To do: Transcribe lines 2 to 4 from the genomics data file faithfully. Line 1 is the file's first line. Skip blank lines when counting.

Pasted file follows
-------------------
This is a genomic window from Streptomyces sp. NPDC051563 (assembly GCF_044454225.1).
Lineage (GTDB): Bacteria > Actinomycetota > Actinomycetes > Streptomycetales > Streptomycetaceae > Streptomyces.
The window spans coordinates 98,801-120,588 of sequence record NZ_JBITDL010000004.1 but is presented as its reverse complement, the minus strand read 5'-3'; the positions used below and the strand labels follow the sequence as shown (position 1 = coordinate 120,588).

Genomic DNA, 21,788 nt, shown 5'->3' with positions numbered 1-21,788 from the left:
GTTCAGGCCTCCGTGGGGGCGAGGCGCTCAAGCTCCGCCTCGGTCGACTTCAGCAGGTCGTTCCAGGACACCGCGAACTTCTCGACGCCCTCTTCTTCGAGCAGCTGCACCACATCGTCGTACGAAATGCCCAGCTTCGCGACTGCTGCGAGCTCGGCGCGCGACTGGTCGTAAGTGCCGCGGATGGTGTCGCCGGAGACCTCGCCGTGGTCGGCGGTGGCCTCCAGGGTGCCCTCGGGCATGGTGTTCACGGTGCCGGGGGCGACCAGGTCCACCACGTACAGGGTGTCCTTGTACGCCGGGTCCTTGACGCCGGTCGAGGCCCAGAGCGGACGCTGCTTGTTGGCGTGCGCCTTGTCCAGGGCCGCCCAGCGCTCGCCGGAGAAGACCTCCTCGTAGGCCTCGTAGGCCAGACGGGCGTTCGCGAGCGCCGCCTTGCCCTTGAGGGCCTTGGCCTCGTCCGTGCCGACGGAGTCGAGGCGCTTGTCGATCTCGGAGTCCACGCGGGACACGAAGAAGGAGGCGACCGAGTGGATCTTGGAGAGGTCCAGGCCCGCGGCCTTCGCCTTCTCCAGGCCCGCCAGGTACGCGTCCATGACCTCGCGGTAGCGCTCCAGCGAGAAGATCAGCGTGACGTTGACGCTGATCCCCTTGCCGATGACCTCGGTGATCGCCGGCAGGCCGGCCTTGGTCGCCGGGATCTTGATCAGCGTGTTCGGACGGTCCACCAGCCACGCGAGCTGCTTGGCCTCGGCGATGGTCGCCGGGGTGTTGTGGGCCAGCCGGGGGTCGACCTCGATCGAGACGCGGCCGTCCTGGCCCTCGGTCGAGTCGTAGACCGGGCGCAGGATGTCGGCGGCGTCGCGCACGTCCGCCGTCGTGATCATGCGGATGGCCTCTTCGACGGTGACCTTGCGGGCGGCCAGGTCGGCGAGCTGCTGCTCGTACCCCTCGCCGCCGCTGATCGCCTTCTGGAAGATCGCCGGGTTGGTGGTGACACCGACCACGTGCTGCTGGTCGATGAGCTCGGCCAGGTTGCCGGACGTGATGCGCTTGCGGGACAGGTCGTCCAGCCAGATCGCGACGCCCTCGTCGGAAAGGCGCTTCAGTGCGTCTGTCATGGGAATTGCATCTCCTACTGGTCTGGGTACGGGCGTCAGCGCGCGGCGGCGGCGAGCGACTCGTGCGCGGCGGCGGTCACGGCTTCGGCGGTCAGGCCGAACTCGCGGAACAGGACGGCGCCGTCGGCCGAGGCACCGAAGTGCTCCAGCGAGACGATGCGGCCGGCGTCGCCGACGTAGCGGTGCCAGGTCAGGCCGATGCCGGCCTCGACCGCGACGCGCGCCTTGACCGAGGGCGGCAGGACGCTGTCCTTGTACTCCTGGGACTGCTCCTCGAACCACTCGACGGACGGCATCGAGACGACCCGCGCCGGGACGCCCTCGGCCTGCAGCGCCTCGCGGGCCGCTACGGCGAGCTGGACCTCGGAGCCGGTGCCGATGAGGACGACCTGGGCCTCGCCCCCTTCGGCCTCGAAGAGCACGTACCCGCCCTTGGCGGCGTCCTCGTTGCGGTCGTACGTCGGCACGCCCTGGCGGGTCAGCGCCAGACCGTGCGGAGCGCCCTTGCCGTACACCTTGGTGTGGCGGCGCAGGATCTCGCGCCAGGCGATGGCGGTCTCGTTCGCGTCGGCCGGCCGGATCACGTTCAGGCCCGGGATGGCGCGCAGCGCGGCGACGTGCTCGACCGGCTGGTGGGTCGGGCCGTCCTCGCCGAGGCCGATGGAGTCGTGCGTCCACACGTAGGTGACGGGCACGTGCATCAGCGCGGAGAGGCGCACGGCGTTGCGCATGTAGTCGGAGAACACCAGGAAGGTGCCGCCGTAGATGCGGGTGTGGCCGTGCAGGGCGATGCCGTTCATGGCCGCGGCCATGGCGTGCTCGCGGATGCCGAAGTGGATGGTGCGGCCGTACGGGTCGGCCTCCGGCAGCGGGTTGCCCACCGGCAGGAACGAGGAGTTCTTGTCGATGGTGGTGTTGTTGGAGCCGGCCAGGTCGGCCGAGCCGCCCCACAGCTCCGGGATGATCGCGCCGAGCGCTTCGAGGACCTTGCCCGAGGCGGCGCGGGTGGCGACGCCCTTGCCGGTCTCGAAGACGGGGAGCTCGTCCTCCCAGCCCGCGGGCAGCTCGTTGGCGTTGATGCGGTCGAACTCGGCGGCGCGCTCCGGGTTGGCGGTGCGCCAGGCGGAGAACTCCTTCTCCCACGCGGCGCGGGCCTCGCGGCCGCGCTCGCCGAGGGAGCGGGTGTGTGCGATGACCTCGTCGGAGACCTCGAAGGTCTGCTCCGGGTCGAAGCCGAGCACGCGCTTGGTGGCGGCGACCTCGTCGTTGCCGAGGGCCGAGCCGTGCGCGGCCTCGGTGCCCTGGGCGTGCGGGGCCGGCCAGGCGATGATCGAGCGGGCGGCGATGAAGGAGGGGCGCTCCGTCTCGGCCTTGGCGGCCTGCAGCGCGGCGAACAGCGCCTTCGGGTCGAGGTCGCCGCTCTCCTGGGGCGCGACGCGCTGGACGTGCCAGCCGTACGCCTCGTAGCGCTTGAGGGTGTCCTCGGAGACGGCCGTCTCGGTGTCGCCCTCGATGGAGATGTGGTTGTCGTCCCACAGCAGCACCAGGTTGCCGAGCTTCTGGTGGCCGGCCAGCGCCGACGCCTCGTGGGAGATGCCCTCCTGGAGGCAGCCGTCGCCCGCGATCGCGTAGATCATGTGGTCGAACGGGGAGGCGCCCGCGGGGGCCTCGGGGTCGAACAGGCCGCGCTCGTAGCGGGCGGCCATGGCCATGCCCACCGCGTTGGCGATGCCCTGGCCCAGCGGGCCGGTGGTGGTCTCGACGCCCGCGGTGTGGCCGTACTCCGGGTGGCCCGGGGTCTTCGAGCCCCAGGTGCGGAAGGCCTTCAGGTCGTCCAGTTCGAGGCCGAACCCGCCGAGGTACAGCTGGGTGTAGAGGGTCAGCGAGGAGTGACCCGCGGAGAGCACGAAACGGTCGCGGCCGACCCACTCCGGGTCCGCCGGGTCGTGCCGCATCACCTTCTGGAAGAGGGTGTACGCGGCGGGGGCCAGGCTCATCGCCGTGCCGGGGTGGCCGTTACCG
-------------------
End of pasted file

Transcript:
Lineage (GTDB): Bacteria > Actinomycetota > Actinomycetes > Streptomycetales > Streptomycetaceae > Streptomyces.
The window spans coordinates 98,801-120,588 of sequence record NZ_JBITDL010000004.1 but is presented as its reverse complement, the minus strand read 5'-3'; the positions used below and the strand labels follow the sequence as shown (position 1 = coordinate 120,588).

Genomic DNA, 21,788 nt, shown 5'->3' with positions numbered 1-21,788 from the left: